1. Not finding help here? Sign up for a free 30min tutor trial with Chegg Tutors
    Dismiss Notice
Dismiss Notice
Join Physics Forums Today!
The friendliest, high quality science and math community on the planet! Everyone who loves science is here!

Number Theory Help

  1. Feb 16, 2012 #1
    1. The problem statement, all variables and given/known data

    Let [itex]p[/itex] be an odd prime. Show that there exists [itex]a\in\mathbb{Z}[/itex] such that [itex][a]\in\mathbb{Z}^{\times}_{p}[/itex] is a generator and [tex]a^{p-1}=1+cp[/tex] for some [itex]c[/itex] coprime to [itex]p[/itex].

    2. Relevant equations



    3. The attempt at a solution
    I honestly have no idea where to even start with this. Any help will be much appreciated, no full solutions though!
     
  2. jcsd
  3. Feb 16, 2012 #2

    Dick

    User Avatar
    Science Advisor
    Homework Helper

    You could start with Fermat's Little Theorem.
     
  4. Feb 16, 2012 #3
    Well I know its obvious that [itex]a^{p-1}\equiv 1 (\mod p)[/itex] since [itex][a]\in\mathbb{Z}_{p}^{\times}[/itex]. Hence there exists [itex]k\in\mathbb{Z}[/itex] such that [itex]a^{p-1}=1+kp[/itex]. How do I show that [itex]\gcd (k,p)=1[/itex]?
     
  5. Feb 16, 2012 #4

    Dick

    User Avatar
    Science Advisor
    Homework Helper

    Offhand, I don't know. You were asking for a hint to start and no full solutions. I'll think about it though, if you don't find the solution first.
     
  6. Feb 16, 2012 #5

    Deveno

    User Avatar
    Science Advisor

    for [a] to be a generator, we also need to know that p-1 is the smallest positive integer k for which:

    ak ≡ 1 (mod p)

    i suggest asking yourself a similar, but related question:

    suppose d|(p-1). how many elements of Zpx are of order d?

    hint: suppose a is of order d.

    (i suppose i "should write" [a] instead of a. i mean the modulo class, NOT the integer)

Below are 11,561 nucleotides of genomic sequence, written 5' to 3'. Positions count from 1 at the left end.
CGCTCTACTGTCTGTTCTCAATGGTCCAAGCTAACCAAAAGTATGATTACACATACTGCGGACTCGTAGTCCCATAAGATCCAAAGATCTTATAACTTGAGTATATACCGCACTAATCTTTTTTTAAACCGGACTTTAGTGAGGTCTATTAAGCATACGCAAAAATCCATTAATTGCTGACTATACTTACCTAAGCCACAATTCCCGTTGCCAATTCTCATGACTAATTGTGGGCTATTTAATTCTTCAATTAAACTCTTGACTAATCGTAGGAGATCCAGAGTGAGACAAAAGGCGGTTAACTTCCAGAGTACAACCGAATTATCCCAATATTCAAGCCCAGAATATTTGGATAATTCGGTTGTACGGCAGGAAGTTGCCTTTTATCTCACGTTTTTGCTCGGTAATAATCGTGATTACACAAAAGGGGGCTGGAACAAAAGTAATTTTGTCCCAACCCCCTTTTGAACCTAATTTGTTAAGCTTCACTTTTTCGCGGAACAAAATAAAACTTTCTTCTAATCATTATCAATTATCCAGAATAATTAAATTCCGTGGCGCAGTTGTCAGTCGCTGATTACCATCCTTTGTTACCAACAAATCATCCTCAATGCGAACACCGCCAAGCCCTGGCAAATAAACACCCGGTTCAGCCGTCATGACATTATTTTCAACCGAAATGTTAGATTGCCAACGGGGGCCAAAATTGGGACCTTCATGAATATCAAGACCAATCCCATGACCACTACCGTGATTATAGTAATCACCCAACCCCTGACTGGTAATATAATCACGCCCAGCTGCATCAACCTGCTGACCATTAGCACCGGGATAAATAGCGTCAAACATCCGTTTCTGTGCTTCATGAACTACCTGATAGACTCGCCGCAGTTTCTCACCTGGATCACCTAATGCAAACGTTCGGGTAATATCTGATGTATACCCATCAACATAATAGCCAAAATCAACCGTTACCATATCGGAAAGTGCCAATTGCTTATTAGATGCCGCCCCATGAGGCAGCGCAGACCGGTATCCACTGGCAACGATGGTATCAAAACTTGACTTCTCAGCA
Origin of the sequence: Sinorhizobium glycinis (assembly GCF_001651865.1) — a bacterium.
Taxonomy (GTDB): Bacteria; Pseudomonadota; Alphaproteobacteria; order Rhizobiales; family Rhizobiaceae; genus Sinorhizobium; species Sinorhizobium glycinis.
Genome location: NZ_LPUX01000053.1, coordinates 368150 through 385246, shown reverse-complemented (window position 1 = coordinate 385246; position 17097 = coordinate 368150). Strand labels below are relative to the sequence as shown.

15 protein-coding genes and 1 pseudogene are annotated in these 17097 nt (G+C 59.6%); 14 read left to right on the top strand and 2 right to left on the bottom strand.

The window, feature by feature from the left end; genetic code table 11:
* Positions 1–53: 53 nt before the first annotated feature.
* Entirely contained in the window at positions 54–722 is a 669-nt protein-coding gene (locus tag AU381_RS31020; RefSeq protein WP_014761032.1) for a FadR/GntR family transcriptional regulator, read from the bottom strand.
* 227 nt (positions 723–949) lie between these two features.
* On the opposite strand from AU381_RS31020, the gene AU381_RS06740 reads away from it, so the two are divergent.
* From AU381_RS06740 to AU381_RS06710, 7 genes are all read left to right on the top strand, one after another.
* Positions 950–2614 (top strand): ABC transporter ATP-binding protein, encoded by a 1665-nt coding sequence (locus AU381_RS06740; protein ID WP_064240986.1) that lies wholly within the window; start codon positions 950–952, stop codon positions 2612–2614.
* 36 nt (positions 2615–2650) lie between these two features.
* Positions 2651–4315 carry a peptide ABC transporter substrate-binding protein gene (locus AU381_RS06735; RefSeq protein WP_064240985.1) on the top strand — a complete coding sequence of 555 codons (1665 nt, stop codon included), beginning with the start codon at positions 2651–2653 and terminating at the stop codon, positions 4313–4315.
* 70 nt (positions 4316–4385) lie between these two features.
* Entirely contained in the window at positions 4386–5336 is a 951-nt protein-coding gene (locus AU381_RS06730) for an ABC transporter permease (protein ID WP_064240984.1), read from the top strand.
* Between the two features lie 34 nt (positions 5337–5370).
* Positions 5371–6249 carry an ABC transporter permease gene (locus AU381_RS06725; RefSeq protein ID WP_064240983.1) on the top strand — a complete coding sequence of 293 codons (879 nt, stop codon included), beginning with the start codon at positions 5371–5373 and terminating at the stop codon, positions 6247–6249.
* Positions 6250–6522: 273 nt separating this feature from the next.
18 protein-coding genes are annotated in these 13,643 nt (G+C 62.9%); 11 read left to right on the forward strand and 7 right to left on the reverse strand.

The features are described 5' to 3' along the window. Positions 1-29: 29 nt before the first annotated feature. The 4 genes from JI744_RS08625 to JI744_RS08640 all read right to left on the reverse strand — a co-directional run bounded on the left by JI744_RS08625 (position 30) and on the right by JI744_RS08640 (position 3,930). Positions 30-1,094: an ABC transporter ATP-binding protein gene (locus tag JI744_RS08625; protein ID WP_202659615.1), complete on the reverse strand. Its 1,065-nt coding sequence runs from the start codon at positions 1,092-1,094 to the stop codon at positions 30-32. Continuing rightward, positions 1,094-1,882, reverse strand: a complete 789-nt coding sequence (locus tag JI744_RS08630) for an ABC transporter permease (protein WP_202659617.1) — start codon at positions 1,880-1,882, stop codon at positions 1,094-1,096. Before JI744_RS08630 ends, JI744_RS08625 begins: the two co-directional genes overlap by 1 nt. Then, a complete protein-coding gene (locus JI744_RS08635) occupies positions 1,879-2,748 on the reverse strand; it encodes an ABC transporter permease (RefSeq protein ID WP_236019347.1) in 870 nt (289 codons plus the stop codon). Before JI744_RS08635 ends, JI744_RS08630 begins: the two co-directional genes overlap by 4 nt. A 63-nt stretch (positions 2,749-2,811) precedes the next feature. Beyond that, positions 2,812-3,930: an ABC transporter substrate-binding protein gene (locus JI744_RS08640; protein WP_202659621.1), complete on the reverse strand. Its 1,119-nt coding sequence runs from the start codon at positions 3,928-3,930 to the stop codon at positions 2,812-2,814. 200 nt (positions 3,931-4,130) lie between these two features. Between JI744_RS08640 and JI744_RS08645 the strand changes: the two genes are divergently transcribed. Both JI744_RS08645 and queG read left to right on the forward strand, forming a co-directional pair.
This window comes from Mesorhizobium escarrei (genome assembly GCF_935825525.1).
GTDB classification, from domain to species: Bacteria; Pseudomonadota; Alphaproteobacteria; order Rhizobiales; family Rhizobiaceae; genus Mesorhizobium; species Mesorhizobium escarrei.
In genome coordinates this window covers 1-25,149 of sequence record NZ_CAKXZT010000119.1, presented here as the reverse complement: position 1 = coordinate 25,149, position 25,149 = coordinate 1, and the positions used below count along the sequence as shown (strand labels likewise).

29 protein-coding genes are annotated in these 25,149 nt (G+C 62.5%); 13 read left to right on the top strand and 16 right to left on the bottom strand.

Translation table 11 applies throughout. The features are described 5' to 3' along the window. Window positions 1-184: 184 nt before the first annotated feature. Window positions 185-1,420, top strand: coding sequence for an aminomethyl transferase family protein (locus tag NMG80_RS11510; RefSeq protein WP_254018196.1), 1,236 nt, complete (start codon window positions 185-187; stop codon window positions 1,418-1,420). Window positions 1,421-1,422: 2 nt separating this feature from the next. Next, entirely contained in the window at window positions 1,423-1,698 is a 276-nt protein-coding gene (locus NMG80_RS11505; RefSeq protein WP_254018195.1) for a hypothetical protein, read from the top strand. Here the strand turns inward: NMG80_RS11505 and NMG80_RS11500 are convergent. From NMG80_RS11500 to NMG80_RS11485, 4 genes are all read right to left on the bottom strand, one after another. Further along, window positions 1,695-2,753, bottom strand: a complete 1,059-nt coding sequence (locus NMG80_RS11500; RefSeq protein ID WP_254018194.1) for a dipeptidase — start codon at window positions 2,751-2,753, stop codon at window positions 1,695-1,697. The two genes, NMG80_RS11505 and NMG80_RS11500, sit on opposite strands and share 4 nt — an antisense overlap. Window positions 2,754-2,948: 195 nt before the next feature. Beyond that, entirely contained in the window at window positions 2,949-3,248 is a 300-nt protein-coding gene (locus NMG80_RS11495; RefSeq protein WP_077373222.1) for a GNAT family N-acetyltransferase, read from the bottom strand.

look at the set {1,a,a2,...,ad-1}.

    this is a cyclic group, how many generators does it have?

    hint #2: eventually, you'll have to drag in the totient function into this. why did i suggest looking at those d that divide p-1?
     
    Last edited: Feb 16, 2012
  7. Feb 16, 2012 #6
    Any element [itex]a^{r}[/itex] such that [itex]\gcd(r,d)=1[/itex] is a generator.
     
  8. Feb 16, 2012 #7

    Deveno

    User Avatar
    Science Advisor

    yes, that is true. and how many of those "r's" are there?
     
  9. Feb 16, 2012 #8
    The size of [itex]\mathbb{Z}_{p}^{\times}[/itex] is [itex]\phi (p)=p-1[/itex]
     
  10. Feb 16, 2012 #9
    [itex]\phi (d)[/itex] many.
     
  11. Feb 16, 2012 #10

    Deveno

    User Avatar
    Science Advisor

    yes, that is also true, and you'll want to use that fact later on. how does "d" enter into this?

    exactly! now...given any a of order d, how many "other elements" of order d, do we get "for free" along with it?

    and...do you know of any way to relate φ(d) and φ(p-1)?
     
  12. Feb 16, 2012 #11
    If we take [itex]d=p-1[/itex], then there are only [itex]\phi (p-1)[/itex] many generators of [itex]\mathbb{Z}_{p}^{\times}[/itex]. Is this right?

    Since [itex]d|p-1[/itex], it follows that [itex]\phi(d)|\phi(p-1)[/itex]. Hence there exists [itex]k\in\mathbb{Z}[/itex] such that [itex]\phi(p-1)=k\phi(d)[/itex].
     
  13. Feb 16, 2012 #12

    Deveno

    User Avatar
    Science Advisor

    we only know that if we already know that there is in fact an element a of order p-1, which is what we're trying to prove!